My old PSU just died, I need my PC up ASAP. But I have a limited budget. Im sure my home has pretty solid wiring. Should I go for an Silverstone ZF / Seasonic M-12 without any voltage regulator/line conditioner. Or Take an Antec TruePower/Tagan together with a Monster HT(S)800 ?
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    The HTS has a set of phone connectors as well as the coax + power.

    Edit: Having replied to your question before you edited it (it may be too late now to be helpful) but I would be surprised if the Seasonic didn't have a line conditioning function itself and would probably go with the Seasonic now and then get a seperate line conditioning unit to hook up to it later.
    Last edited by Serra; 11-09-2006 at 07:28 AM.
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    Very nice thread. I already have one HTS1000 for my A/V equipment but ironically I never thought about having one for my computer setup. I definitely think I'll pick one up for my PC setup and ditch the super-cheap generic surge protector.
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    Thumbs up Very educational thread

    Great thread, thanks for taking the time to write it. I just ordered a HTS 1000 MKII, and I have a couple questions if you please..

    1. The product manual pdf says 4 outlets are Switched (audio) and 4 outlets are Unswitched (video). Where am I going with my PC, boss?

    2. It also says max current rating is 15A/1800W. Should I worry about that 15A rating or is a units full load capacity somehow different from current rating?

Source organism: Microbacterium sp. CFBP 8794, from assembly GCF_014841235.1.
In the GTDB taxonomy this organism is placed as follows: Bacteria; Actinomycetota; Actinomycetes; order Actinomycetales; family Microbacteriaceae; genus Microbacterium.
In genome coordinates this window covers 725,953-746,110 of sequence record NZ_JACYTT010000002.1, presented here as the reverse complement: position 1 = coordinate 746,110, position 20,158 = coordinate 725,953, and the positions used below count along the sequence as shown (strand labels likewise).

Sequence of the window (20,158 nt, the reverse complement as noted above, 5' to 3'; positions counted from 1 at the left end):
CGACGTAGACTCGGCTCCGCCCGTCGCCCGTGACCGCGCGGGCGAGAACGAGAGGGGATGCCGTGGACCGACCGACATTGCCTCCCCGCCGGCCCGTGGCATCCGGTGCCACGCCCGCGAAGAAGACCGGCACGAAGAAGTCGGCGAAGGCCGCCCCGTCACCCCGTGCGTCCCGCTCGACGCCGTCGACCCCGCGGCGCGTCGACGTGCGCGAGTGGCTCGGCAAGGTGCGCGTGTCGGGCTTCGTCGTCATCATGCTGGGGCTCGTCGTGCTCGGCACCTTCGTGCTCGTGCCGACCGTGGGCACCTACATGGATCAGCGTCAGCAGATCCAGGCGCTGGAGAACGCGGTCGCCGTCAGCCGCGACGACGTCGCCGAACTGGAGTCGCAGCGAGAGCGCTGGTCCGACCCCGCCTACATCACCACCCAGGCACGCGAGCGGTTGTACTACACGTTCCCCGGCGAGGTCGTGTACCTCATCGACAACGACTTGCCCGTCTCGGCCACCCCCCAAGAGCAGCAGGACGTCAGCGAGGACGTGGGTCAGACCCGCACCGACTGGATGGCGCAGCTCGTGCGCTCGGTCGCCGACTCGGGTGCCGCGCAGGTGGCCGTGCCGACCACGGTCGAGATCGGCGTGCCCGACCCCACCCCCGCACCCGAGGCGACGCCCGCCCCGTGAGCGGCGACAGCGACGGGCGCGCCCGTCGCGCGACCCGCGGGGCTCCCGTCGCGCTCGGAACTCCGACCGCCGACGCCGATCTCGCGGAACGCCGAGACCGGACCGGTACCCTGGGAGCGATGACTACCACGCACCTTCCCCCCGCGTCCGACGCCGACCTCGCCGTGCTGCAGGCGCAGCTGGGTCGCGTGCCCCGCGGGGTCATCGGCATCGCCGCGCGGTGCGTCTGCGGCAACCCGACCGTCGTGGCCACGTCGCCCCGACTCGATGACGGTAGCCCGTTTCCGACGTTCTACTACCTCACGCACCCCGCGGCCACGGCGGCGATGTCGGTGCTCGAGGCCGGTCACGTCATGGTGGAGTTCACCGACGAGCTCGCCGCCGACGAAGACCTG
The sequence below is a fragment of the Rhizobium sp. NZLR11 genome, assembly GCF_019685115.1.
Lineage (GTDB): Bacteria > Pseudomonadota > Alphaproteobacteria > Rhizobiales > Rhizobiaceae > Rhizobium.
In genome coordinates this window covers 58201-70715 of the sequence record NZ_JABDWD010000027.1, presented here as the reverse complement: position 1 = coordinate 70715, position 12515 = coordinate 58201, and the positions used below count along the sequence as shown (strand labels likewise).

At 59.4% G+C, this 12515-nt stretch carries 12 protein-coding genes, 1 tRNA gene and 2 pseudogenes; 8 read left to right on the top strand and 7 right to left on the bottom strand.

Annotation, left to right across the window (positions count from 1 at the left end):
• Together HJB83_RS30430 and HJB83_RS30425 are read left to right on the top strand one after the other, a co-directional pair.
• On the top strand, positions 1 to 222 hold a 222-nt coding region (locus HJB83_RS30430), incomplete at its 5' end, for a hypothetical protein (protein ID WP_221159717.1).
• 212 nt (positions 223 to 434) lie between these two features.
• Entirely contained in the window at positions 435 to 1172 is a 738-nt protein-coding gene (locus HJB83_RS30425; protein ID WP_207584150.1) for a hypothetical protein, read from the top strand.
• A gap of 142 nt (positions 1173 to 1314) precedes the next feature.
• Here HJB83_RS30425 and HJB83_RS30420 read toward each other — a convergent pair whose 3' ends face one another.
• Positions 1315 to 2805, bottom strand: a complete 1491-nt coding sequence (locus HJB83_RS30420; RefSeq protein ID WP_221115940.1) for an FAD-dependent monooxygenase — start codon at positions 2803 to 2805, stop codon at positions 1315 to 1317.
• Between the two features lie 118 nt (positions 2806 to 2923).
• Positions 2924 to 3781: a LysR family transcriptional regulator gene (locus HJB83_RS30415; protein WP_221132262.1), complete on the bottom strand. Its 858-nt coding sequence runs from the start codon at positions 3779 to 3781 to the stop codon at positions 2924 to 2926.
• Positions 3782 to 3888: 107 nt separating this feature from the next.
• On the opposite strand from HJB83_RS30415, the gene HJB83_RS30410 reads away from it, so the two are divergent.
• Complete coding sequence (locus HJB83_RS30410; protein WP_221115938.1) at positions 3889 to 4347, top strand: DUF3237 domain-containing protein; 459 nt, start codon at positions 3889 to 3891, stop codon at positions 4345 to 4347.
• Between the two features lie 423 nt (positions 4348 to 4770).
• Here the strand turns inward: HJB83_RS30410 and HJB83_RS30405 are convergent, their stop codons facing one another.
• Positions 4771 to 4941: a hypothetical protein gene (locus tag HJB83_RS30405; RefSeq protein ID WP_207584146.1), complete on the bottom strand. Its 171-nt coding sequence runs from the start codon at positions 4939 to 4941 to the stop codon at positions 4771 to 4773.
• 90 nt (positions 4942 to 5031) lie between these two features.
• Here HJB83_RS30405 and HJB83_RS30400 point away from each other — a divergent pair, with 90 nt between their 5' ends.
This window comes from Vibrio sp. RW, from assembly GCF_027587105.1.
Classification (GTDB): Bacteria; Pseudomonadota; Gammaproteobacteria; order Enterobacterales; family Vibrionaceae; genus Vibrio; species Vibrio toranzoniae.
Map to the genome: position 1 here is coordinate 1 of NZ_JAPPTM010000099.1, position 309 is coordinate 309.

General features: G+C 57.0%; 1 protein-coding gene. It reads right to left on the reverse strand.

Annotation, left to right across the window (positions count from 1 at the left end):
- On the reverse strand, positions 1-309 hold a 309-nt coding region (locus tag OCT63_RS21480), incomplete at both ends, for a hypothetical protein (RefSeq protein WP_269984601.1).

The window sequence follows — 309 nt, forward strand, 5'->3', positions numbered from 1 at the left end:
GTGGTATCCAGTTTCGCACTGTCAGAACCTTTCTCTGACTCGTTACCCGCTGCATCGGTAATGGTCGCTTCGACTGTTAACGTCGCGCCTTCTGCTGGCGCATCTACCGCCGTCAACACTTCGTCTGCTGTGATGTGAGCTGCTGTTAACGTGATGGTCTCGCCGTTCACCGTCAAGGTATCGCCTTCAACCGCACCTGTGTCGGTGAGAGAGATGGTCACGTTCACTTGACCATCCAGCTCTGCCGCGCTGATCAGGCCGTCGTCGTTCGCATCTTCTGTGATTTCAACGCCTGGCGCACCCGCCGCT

Those seem general questions of any line conditioner, so I was hoping someone would be able to answer even if they didn't own this particular unit. I just couldn't seem to find clear answers online.

    Thanks in advance/anyway,
    Ugly


    EDIT:Product page (refferenced PDF DL on page)
    http://www.monstercable.com/productPage.asp?pin=1901
    Last edited by Call me Ugly; 01-02-2007 at 05:10 PM.

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    Do you think having a grounded outlet over a regular outlet is beneficial, when coupled with a UPS? I have an APS UPS 450 watt and I replaced the horrible old outlet that's been in this house for like 50 years with a new grounded one (with the black ground and red reset buttons). Does this sound like enough protection?

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    Sorry about the slow replies, it's been a busy week. Anyway...

    Quote Originally Posted by Call me Ugly
    ...

    1. The product manual pdf says 4 outlets are Switched (audio) and 4 outlets are Unswitched (video). Where am I going with my PC, boss?

    2. It also says max current rating is 15A/1800W. Should I worry about that 15A rating or is a units full load capacity somehow different from current rating?

    ...
    #1:
    Although you could plug your computer into either switched or unswitched ports on that device and have it work, the unswitched would be your best option. The difference between the two is the type of filtering that they were designed for (and considering the draw I wouldn't really worry about it).

    #2:
    Don't worry too much about that rating. Lets say that, for example, your computer uses a perfect 1kW power supply and you have the thing fully loaded and are therefore drawing 1kW of power from the wall. Well, the formula for watts is:
    Voltage * Current = Watts
    So given you live in North America, your outlet should provide 110-120v (again, ideally - we'll use 110 in our numbers though) and that your wattage is 1000w, the formula becomes:
    110v * Current = 1000va

    Solving for current, you're using approximately 8.33 amps, well below the 15A rating (and at 1kW, below the 1.8kW rating no less).